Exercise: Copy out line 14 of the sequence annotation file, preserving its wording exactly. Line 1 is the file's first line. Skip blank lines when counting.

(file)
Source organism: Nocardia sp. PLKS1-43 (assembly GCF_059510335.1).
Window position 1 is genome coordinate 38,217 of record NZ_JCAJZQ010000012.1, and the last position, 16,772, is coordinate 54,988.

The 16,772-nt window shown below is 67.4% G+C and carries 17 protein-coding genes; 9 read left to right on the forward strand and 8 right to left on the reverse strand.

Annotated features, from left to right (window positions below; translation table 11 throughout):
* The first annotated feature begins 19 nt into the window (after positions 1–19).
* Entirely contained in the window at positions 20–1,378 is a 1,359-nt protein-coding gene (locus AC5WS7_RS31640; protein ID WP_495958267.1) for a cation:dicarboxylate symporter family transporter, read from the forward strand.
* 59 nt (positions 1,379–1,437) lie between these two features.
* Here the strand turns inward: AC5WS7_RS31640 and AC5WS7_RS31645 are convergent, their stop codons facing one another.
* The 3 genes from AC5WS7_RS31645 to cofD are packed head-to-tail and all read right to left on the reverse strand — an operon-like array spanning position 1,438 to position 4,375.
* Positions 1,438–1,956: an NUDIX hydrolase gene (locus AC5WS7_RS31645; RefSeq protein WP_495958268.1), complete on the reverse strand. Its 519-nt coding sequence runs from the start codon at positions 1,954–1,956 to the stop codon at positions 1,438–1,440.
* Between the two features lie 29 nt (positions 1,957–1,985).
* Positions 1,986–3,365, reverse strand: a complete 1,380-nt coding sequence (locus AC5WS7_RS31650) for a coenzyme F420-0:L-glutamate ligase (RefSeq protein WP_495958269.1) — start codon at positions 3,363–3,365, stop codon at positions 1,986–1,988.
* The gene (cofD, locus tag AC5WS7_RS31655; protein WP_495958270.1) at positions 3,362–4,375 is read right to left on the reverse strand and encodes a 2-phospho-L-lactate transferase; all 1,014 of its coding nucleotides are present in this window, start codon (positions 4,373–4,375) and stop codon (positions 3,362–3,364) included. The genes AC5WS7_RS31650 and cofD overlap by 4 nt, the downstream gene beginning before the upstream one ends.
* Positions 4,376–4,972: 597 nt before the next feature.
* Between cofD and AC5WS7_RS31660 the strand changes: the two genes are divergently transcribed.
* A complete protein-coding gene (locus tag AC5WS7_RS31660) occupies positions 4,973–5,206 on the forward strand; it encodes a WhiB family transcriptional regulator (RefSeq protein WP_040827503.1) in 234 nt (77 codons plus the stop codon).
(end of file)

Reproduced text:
* Positions 4,376–4,972: 597 nt before the next feature.